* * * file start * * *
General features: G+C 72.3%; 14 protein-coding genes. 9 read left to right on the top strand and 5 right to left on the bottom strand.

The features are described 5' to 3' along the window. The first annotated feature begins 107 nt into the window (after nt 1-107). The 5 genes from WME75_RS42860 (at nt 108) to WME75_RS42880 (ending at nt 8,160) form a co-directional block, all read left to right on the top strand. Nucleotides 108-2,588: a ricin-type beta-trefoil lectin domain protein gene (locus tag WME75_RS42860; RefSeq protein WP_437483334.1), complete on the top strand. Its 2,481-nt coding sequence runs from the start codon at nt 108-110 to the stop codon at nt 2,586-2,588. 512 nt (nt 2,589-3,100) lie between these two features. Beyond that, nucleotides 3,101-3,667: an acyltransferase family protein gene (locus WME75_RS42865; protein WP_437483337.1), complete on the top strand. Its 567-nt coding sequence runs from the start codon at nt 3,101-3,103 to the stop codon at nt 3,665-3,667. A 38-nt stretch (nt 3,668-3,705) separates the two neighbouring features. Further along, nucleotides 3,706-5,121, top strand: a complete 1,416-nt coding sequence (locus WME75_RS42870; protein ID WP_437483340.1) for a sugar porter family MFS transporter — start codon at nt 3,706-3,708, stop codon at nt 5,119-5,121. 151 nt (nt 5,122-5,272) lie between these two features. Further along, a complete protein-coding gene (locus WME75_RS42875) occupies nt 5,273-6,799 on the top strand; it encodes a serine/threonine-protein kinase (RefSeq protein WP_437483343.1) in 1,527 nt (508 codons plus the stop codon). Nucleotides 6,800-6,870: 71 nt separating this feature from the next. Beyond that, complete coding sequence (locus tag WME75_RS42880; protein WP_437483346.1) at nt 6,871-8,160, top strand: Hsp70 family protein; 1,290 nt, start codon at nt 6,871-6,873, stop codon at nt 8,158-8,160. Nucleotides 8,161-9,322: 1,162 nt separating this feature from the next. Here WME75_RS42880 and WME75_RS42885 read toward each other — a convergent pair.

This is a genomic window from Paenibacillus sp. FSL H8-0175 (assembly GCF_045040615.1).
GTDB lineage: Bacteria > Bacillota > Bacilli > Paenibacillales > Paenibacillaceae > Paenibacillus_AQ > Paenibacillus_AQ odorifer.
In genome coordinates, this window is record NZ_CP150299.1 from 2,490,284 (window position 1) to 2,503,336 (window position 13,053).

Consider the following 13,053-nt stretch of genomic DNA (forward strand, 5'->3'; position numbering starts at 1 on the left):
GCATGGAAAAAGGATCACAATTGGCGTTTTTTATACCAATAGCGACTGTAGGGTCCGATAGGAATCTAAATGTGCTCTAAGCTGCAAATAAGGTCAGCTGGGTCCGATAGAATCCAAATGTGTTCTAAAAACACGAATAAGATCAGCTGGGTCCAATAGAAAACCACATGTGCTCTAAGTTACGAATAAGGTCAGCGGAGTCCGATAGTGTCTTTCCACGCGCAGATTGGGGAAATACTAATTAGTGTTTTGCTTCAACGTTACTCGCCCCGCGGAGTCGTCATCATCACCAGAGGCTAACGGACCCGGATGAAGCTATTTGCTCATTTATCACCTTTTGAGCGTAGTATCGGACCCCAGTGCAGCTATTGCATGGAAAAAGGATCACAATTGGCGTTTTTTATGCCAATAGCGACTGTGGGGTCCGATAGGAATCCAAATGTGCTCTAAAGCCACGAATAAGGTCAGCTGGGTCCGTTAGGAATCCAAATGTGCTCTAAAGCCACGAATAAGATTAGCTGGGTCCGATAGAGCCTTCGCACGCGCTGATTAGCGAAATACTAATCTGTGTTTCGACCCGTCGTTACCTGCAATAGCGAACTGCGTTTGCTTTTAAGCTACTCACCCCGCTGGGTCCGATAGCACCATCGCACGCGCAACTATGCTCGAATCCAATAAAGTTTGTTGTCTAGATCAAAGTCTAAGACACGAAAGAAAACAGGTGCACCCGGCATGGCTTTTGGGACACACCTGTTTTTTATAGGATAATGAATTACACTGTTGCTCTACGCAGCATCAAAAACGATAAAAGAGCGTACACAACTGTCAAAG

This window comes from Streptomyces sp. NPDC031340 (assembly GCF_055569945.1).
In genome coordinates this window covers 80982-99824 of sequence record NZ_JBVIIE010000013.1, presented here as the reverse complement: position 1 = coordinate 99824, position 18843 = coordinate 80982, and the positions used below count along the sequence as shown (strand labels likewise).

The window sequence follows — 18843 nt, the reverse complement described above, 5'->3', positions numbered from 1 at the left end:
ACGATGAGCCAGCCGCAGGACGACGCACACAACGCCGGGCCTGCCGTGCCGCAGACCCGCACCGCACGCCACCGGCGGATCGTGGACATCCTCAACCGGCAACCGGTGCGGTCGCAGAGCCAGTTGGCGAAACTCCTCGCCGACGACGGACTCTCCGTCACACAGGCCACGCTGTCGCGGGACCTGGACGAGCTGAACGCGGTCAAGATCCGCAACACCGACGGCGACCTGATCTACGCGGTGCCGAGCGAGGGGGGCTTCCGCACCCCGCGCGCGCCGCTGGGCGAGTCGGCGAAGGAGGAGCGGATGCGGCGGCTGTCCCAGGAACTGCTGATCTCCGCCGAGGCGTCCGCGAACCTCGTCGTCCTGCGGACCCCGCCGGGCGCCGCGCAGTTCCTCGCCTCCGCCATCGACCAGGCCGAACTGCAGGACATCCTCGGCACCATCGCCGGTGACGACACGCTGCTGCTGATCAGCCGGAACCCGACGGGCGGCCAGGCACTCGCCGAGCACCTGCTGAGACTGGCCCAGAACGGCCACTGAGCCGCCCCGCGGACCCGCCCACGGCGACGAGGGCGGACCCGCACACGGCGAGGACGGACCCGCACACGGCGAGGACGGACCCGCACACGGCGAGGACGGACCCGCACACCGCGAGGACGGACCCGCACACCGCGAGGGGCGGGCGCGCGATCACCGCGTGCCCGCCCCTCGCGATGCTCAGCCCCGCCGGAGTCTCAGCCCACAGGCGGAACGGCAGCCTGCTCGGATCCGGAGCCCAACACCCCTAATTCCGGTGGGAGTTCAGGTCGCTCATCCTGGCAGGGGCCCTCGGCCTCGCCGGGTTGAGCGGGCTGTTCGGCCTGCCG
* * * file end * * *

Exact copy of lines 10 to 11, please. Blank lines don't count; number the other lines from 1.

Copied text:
The window sequence follows — 18843 nt, the reverse complement described above, 5'->3', positions numbered from 1 at the left end:
ACGATGAGCCAGCCGCAGGACGACGCACACAACGCCGGGCCTGCCGTGCCGCAGACCCGCACCGCACGCCACCGGCGGATCGTGGACATCCTCAACCGGCAACCGGTGCGGTCGCAGAGCCAGTTGGCGAAACTCCTCGCCGACGACGGACTCTCCGTCACACAGGCCACGCTGTCGCGGGACCTGGACGAGCTGAACGCGGTCAAGATCCGCAACACCGACGGCGACCTGATCTACGCGGTGCCGAGCGAGGGGGGCTTCCGCACCCCGCGCGCGCCGCTGGGCGAGTCGGCGAAGGAGGAGCGGATGCGGCGGCTGTCCCAGGAACTGCTGATCTCCGCCGAGGCGTCCGCGAACCTCGTCGTCCTGCGGACCCCGCCGGGCGCCGCGCAGTTCCTCGCCTCCGCCATCGACCAGGCCGAACTGCAGGACATCCTCGGCACCATCGCCGGTGACGACACGCTGCTGCTGATCAGCCGGAACCCGACGGGCGGCCAGGCACTCGCCGAGCACCTGCTGAGACTGGCCCAGAACGGCCACTGAGCCGCCCCGCGGACCCGCCCACGGCGACGAGGGCGGACCCGCACACGGCGAGGACGGACCCGCACACGGCGAGGACGGACCCGCACACGGCGAGGACGGACCCGCACACCGCGAGGACGGACCCGCACACCGCGAGGGGCGGGCGCGCGATCACCGCGTGCCCGCCCCTCGCGATGCTCAGCCCCGCCGGAGTCTCAGCCCACAGGCGGAACGGCAGCCTGCTCGGATCCGGAGCCCAACACCCCTAATTCCGGTGGGAGTTCAGGTCGCTCATCCTGGCAGGGGCCCTCGGCCTCGCCGGGTTGAGCGGGCTGTTCGGCCTGCCG